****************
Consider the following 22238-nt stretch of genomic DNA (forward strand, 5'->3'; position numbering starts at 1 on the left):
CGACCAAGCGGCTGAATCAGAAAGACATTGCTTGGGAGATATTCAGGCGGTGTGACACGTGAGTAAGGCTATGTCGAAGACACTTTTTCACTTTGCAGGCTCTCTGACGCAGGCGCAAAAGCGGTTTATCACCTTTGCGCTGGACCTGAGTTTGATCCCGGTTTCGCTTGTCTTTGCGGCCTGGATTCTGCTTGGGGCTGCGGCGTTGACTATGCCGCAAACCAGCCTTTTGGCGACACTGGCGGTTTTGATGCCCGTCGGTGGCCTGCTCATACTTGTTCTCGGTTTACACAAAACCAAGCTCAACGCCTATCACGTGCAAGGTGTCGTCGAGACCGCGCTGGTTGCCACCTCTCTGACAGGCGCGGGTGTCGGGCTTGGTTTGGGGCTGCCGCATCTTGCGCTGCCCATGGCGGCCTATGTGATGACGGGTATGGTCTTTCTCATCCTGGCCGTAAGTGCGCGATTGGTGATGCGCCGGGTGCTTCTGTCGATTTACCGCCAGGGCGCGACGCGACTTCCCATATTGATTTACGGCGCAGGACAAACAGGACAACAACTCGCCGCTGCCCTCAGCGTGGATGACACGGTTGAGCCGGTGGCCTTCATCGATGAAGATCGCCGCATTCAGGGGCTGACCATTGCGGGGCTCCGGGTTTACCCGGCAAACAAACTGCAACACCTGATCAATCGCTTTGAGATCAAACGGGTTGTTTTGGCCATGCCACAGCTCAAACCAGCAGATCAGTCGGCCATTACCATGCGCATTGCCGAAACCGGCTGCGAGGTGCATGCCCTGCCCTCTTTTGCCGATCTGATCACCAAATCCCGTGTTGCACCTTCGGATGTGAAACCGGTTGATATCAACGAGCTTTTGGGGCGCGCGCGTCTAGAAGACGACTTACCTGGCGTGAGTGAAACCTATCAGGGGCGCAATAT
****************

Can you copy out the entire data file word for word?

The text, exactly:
Consider the following 22238-nt stretch of genomic DNA (forward strand, 5'->3'; position numbering starts at 1 on the left):
CGACCAAGCGGCTGAATCAGAAAGACATTGCTTGGGAGATATTCAGGCGGTGTGACACGTGAGTAAGGCTATGTCGAAGACACTTTTTCACTTTGCAGGCTCTCTGACGCAGGCGCAAAAGCGGTTTATCACCTTTGCGCTGGACCTGAGTTTGATCCCGGTTTCGCTTGTCTTTGCGGCCTGGATTCTGCTTGGGGCTGCGGCGTTGACTATGCCGCAAACCAGCCTTTTGGCGACACTGGCGGTTTTGATGCCCGTCGGTGGCCTGCTCATACTTGTTCTCGGTTTACACAAAACCAAGCTCAACGCCTATCACGTGCAAGGTGTCGTCGAGACCGCGCTGGTTGCCACCTCTCTGACAGGCGCGGGTGTCGGGCTTGGTTTGGGGCTGCCGCATCTTGCGCTGCCCATGGCGGCCTATGTGATGACGGGTATGGTCTTTCTCATCCTGGCCGTAAGTGCGCGATTGGTGATGCGCCGGGTGCTTCTGTCGATTTACCGCCAGGGCGCGACGCGACTTCCCATATTGATTTACGGCGCAGGACAAACAGGACAACAACTCGCCGCTGCCCTCAGCGTGGATGACACGGTTGAGCCGGTGGCCTTCATCGATGAAGATCGCCGCATTCAGGGGCTGACCATTGCGGGGCTCCGGGTTTACCCGGCAAACAAACTGCAACACCTGATCAATCGCTTTGAGATCAAACGGGTTGTTTTGGCCATGCCACAGCTCAAACCAGCAGATCAGTCGGCCATTACCATGCGCATTGCCGAAACCGGCTGCGAGGTGCATGCCCTGCCCTCTTTTGCCGATCTGATCACCAAATCCCGTGTTGCACCTTCGGATGTGAAACCGGTTGATATCAACGAGCTTTTGGGGCGCGCGCGTCTAGAAGACGACTTACCTGGCGTGAGTGAAACCTATCAGGGGCGCAATAT